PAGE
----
In last week's article I featured several excellent drawings by Margaret Braun from Fredonia that she drew of various local birds of our county. The birds were not only drawn accurately to the actual bird, but what made the image so amazing is that each drawing was painted on a curved Christmas decoration ornament. This week's article will be the second featuring this amazing artwork.
As I did last week, I selected five species that were contributed by Margaret. The birds to be highlighted in this week's column are: The Diminutive Golden-crowned Kinglet, the well-known Canada Goose, American Robin, the Blue Jay and the rarely observed Snowy Owl.
Starting with the Golden-crowned Kinglet, one of the smaller birds we observe in our area, it is one of two species of kinglets found in our county, the other being the Ruby-crowned Kinglet. The Golden-crowned Kinglet is a common breeder in higher elevations of our state in both the Adirondacks and the Catskills. Having lived in the Catskills years ago while teaching science at the Oneonta Junior High School in that area, I can verify the lush environment that exists for numerous animal and plant species in that region. One of the interesting historical statements regarding this little bird was made by the late Frank Chapman when he stated that despite severe winter conditions, birds such as this little individual proves that, given an abundance of food, temperature becomes a secondary factor in a birds existence.
Moving on to the almost everybody knows this bird, the Canada Goose, historically there has probably not been any species of bird other than this one that has attracted as much interest for so many reasons such as excitement, food, and general appearance as the Canada Goose. Studied historically for its migratory patterns, the Canada Goose is without a doubt considered by many as one of the species of birds determined to be one of the best-known members of this group of animals.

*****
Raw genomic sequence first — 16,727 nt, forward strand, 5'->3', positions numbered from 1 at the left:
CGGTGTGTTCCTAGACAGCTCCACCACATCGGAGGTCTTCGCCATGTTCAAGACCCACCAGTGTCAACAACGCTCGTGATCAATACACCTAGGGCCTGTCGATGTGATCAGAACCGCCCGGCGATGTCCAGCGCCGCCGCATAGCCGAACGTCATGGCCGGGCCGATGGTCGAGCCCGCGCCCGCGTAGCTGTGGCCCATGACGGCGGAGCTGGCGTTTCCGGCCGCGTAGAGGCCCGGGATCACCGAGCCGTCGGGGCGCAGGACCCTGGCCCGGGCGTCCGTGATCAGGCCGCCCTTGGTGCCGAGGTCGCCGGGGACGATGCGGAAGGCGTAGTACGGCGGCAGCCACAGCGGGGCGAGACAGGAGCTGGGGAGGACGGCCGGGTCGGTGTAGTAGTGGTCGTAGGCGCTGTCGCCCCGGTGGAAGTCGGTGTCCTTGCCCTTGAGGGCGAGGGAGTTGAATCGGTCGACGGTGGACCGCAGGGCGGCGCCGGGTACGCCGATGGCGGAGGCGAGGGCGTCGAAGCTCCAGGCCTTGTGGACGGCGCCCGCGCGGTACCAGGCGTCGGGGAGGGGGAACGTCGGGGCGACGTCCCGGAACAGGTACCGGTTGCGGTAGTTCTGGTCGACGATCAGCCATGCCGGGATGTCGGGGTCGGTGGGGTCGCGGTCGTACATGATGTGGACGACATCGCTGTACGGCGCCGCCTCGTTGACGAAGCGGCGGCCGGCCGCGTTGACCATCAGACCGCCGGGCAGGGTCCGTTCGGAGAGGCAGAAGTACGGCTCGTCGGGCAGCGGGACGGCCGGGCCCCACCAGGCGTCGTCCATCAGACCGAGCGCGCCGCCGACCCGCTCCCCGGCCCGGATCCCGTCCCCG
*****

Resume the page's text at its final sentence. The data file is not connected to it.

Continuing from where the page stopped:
The next bird in this group, also, probably known by every adult and child around, the American Robin. The Robin has long been considered the harbinger of spring, a statement often challenged by many sources who may consider other species as more worthy of this title. However, I will save that controversy for another time. At the time of Chapman's book (circa- 1895), he considered this bird a migratory species. Today we now know that the American Robin is viewed as an all year bird in our area. As a member of the thrush family, it is considered one of the more adaptable bird species in our part of the country.
The next bird to be discussed, the Blue Jay, a raucous all year bird wherever it is found, is one of more common birds of our region. A member of the crow family which includes Jays and Magpies, this bird has been considered a nuisance to the many hunters and woodland visitors as it announces their presence, much to the dismay of the visitors as they would prefer silence in their pursuit of other animals.
Finally, the Snowy Owl, which is a large majestic visitor from the north that makes frequent irruptions to our area, having been recorded from the first week of November to the last week of March. A few years ago I heard a sound on the roof of the family room and as I opened the door, I was surprised to see a male Snowy peering over the ledge at me. During that same period, several other folks in the Dunkirk-Fredonia area had similar experiences.
Photographs, sightings and article suggestions can be sent to me by U.S. Mail at 38 Elm St. Fredonia N.Y. 14063, or by e-mail at firstname.lastname@example.org Thank you.